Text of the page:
# Why are vinylic and arylic carbocations highly unstable?

I have checked the internet and read quite a few books, but I still am not able to understand why vinylic and arylic carbocations are highly unstable.

What I found while surfing the internet is: For arylic carbocation, the carbon bearing postive charge cannot participate in resonance with adjacent carbons because it's p orbital is perpendicular to the other orbitals. But, I didn't really understand what this means.

Background

S-orbitals are lower in energy than p-orbitals, therefore the more s-character in an orbital, the lower its energy and the more stable any electrons occupying the orbital. In other words, electrons will be more stable (lower in energy) in an $\ce{sp}$ orbital than an $\ce{sp^2}$ orbital, and electrons in an $\ce{sp^2}$ orbital will be lower in energy than those in an $\ce{sp^3}$ orbital.

This is the basis of the inductive effect. For example, it explains why the electrons in an $\ce{sp^3}$ methyl group will be drawn towards a connected $\ce{sp^2}$ carbon in an aromatic ring - the methyl group is inductively electron donating to the aromatic ring as its $\ce{sp^3}$ electrons drift towards the lower energy $\ce{sp^2}$ aromatic carbon.

What we're really saying is that an $\ce{sp}$ hybridized carbon atom is more electronegative (it's lower in energy and the electrons prefer to move towards it) than an $\ce{sp^2}$ hybridized carbon atom, which in turn is more electronegative than an $\ce{sp^3}$ hybridized carbon atom.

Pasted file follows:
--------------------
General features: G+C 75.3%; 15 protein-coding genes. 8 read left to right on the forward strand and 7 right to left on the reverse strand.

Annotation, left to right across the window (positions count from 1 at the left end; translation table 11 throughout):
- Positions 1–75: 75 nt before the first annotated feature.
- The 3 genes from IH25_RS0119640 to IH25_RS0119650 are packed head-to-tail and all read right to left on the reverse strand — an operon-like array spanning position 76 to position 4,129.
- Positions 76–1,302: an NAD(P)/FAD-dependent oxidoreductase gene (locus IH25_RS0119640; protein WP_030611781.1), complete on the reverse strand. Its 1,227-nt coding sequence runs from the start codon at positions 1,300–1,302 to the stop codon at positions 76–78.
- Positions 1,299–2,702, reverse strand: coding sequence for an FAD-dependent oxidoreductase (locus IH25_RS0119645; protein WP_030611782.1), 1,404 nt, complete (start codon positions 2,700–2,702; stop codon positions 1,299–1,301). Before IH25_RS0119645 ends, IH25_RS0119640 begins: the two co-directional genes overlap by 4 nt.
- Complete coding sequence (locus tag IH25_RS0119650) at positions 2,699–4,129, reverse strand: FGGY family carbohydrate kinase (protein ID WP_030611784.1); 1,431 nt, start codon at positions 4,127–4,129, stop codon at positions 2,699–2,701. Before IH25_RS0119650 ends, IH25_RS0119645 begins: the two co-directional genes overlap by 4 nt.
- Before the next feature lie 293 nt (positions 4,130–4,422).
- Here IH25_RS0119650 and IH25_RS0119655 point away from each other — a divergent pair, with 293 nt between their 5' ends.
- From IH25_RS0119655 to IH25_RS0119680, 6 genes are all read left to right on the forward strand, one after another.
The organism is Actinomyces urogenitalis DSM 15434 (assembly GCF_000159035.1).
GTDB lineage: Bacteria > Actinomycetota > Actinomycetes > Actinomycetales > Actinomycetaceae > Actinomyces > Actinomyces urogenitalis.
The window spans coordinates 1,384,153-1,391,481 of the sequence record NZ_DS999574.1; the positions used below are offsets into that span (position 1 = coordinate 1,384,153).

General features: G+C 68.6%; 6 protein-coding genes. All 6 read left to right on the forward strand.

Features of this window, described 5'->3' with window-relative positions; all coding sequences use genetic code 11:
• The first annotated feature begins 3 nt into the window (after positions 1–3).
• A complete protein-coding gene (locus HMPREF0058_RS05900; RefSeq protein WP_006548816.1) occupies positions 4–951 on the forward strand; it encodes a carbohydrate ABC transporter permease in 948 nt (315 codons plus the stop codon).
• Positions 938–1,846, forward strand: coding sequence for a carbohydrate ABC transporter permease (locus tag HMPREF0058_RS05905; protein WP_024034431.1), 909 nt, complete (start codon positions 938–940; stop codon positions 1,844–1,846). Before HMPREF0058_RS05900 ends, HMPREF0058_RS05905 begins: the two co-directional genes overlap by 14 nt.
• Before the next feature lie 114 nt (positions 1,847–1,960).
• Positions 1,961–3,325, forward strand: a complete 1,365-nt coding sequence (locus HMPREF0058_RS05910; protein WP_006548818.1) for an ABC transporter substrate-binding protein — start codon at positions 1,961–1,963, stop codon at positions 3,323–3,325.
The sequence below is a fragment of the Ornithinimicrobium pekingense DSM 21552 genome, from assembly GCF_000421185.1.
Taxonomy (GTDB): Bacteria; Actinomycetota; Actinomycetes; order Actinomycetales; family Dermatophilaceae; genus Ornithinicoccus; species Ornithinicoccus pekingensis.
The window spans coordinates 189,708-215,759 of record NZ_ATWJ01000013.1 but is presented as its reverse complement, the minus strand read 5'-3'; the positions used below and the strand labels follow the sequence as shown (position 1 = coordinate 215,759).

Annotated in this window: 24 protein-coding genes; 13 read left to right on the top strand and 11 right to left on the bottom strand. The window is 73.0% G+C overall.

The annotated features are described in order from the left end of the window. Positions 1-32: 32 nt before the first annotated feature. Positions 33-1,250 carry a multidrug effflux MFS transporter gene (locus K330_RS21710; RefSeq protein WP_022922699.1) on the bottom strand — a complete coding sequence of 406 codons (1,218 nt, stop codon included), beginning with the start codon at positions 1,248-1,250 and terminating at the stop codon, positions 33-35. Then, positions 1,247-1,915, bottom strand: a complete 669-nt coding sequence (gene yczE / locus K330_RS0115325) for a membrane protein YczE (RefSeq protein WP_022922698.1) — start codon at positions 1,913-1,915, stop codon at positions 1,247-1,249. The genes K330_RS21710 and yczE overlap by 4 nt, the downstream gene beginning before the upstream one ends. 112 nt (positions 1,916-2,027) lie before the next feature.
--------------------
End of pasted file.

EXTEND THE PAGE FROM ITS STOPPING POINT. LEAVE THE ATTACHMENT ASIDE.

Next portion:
Look at the figure below, notice that in the alkyl carbocation on the left the cationic center is attached to an $\ce{sp^3}$ carbon, whereas in the vinylic cation in the middle, the cationic center is attached to a more electronegative $\ce{sp^2}$ carbon. For a positive center to be attached to a more electronegative group is destabilizing. Hence the vinylic cation is less stable than a typical alkyl cation.
Things are even worse with the aryl carbocation on the right. Here the positive carbon is attached to 2 $\ce{sp^2}$ carbons. Destabilizing the aryl cation even further is its geometry. A vinyl cation prefers to be linear, but due to geometrical constraints imposed by the aromatic ring the aryl cation must be bent and the empty orbital is forced to be $\ce{sp^2}$ rather than $\ce{p}$. These three factors combine to make the aryl carbocation even higher in energy than the vinyl cation.